5. Collie

    The (all new) Brexit Thread

    https://m.facebook.com/story.php?story_fbid=1834197740022719&id=413132078795966
  6. Collie

    The (all new) Brexit Thread

    What about the people of NI? Why not let them decide their own fate? Would that not be democracy? The UK is not one but rather a union of four countries (a bit like the EU is a union of 28 countries). I think you need to familiarise yourself with the GFA (as does Karen Bradley btw). Hong Kong was once part of the UK too. It can a model to end the dispute about the backstop for Britain, allow Britain to leave without threatening the hard won Good Friday Agreement. The backstop is a negotiated legally enforceable agreement for NI (December 2017) but not for Britain.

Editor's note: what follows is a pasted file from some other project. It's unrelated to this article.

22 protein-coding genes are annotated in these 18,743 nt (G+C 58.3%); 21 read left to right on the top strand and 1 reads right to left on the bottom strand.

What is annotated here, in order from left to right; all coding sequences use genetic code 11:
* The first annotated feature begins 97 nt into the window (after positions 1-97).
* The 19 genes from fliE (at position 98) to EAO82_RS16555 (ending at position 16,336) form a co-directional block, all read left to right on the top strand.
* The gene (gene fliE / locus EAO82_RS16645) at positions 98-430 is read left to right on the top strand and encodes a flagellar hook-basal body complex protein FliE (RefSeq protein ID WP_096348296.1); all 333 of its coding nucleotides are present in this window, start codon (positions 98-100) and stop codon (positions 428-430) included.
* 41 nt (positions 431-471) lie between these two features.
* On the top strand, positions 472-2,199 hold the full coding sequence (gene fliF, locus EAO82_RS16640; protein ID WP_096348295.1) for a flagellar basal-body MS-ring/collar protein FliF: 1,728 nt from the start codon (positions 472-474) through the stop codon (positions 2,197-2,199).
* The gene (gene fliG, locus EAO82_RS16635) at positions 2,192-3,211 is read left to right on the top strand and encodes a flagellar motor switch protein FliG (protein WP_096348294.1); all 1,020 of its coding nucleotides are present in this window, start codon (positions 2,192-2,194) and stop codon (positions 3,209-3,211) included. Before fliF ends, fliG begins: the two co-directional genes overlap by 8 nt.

7. Collie

    The (all new) Brexit Thread

    Think you need to read my comment again. NI can remain part of the UK and the EU (the ROI don't want the €12b annual bill). The EU will allow this. A majority of people in NI don't want to leave the EU or a return to a hard border on the island. Btw, the Good Friday agreement allows for NI to leave the UK when a majority wish to do so. Something a hard Brexit will accelerate. I tend to look for practical resolutions in a conflict. Not sure I'd want to be your wingman.
  8. Collie

    The (all new) Brexit Thread

    No, NI can remain part of the UK, just with the border in the Irish sea. They get the best of both worlds and can be the Hong Kong of Europe. Suxh a proposal would get a strong majority vote in NI and even Unionist business would like this. The DUP do not represent the majority of people in NI.